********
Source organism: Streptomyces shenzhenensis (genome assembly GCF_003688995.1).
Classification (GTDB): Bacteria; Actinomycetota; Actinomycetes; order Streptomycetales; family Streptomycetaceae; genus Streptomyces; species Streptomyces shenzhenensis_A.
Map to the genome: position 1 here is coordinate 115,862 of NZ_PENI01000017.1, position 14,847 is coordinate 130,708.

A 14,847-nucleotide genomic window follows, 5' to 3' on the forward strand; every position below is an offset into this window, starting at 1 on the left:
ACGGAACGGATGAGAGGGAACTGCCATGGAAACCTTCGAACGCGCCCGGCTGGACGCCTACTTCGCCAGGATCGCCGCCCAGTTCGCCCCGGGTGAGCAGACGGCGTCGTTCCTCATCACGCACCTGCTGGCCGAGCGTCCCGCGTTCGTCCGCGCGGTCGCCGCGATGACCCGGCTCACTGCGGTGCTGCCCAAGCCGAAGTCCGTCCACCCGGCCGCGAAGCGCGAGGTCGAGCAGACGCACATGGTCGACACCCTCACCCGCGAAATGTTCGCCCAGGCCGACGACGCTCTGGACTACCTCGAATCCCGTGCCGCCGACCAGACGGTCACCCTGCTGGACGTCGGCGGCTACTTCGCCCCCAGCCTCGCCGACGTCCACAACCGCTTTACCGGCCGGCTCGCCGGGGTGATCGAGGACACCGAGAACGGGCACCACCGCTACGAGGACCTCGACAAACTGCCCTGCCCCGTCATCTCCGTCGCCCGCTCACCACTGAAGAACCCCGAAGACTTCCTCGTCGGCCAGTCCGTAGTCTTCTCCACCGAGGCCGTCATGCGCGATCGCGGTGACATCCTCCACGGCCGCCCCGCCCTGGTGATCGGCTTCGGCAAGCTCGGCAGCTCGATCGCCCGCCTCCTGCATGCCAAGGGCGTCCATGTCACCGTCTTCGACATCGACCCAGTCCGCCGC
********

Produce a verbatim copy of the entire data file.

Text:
Source organism: Streptomyces shenzhenensis (genome assembly GCF_003688995.1).
Classification (GTDB): Bacteria; Actinomycetota; Actinomycetes; order Streptomycetales; family Streptomycetaceae; genus Streptomyces; species Streptomyces shenzhenensis_A.
Map to the genome: position 1 here is coordinate 115,862 of NZ_PENI01000017.1, position 14,847 is coordinate 130,708.

A 14,847-nucleotide genomic window follows, 5' to 3' on the forward strand; every position below is an offset into this window, starting at 1 on the left:
ACGGAACGGATGAGAGGGAACTGCCATGGAAACCTTCGAACGCGCCCGGCTGGACGCCTACTTCGCCAGGATCGCCGCCCAGTTCGCCCCGGGTGAGCAGACGGCGTCGTTCCTCATCACGCACCTGCTGGCCGAGCGTCCCGCGTTCGTCCGCGCGGTCGCCGCGATGACCCGGCTCACTGCGGTGCTGCCCAAGCCGAAGTCCGTCCACCCGGCCGCGAAGCGCGAGGTCGAGCAGACGCACATGGTCGACACCCTCACCCGCGAAATGTTCGCCCAGGCCGACGACGCTCTGGACTACCTCGAATCCCGTGCCGCCGACCAGACGGTCACCCTGCTGGACGTCGGCGGCTACTTCGCCCCCAGCCTCGCCGACGTCCACAACCGCTTTACCGGCCGGCTCGCCGGGGTGATCGAGGACACCGAGAACGGGCACCACCGCTACGAGGACCTCGACAAACTGCCCTGCCCCGTCATCTCCGTCGCCCGCTCACCACTGAAGAACCCCGAAGACTTCCTCGTCGGCCAGTCCGTAGTCTTCTCCACCGAGGCCGTCATGCGCGATCGCGGTGACATCCTCCACGGCCGCCCCGCCCTGGTGATCGGCTTCGGCAAGCTCGGCAGCTCGATCGCCCGCCTCCTGCATGCCAAGGGCGTCCATGTCACCGTCTTCGACATCGACCCAGTCCGCCGC